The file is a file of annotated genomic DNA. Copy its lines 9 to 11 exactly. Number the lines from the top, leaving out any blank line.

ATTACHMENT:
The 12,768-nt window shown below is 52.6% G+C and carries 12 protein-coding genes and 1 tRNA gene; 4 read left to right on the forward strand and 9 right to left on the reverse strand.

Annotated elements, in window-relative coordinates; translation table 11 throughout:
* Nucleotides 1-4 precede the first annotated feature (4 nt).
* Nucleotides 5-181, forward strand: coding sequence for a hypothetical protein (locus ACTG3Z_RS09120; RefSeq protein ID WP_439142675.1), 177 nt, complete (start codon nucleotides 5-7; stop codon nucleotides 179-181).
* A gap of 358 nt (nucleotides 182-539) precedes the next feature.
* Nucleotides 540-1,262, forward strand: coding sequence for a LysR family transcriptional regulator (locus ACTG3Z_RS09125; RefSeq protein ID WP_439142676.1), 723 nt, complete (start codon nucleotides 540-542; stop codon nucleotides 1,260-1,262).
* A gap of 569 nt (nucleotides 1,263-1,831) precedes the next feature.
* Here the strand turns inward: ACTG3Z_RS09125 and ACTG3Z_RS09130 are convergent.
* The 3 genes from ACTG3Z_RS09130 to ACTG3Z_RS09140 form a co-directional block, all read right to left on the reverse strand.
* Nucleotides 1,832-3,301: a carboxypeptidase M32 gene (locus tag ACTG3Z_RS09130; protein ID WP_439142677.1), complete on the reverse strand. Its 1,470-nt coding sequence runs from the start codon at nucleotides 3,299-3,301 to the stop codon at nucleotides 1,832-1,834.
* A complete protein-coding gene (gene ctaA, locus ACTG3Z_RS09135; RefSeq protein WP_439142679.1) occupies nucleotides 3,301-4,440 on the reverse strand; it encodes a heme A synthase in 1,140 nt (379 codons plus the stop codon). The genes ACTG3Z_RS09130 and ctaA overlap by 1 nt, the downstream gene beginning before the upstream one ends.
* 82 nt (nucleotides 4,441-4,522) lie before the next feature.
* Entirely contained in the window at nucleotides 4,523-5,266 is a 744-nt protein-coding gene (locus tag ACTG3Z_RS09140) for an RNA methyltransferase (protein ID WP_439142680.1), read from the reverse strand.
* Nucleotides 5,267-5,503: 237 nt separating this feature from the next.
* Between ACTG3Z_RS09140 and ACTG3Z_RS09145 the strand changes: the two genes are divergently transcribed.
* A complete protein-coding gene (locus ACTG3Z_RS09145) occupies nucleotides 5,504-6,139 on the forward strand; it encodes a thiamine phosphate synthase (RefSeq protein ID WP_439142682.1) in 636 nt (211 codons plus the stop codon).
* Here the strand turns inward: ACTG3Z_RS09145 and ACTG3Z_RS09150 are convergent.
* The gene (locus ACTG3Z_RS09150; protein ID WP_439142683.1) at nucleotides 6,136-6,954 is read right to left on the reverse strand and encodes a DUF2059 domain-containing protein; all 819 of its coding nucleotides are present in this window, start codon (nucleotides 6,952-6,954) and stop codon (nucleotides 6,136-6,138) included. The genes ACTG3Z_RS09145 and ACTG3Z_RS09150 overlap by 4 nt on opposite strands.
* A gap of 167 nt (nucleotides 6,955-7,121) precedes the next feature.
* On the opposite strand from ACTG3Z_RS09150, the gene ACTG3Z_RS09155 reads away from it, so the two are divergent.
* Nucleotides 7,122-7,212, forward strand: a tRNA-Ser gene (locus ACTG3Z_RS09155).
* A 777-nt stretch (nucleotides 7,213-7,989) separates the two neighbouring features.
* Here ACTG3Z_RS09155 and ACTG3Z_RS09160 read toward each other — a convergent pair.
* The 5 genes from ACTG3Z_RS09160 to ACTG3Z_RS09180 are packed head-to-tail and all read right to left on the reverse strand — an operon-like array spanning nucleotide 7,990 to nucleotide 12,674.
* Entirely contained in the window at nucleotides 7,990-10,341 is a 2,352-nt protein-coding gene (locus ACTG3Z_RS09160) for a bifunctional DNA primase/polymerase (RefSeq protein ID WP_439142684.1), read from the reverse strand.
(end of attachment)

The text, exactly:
* The 3 genes from ACTG3Z_RS09130 to ACTG3Z_RS09140 form a co-directional block, all read right to left on the reverse strand.
* Nucleotides 1,832-3,301: a carboxypeptidase M32 gene (locus tag ACTG3Z_RS09130; protein ID WP_439142677.1), complete on the reverse strand. Its 1,470-nt coding sequence runs from the start codon at nucleotides 3,299-3,301 to the stop codon at nucleotides 1,832-1,834.
* A complete protein-coding gene (gene ctaA, locus ACTG3Z_RS09135; RefSeq protein WP_439142679.1) occupies nucleotides 3,301-4,440 on the reverse strand; it encodes a heme A synthase in 1,140 nt (379 codons plus the stop codon). The genes ACTG3Z_RS09130 and ctaA overlap by 1 nt, the downstream gene beginning before the upstream one ends.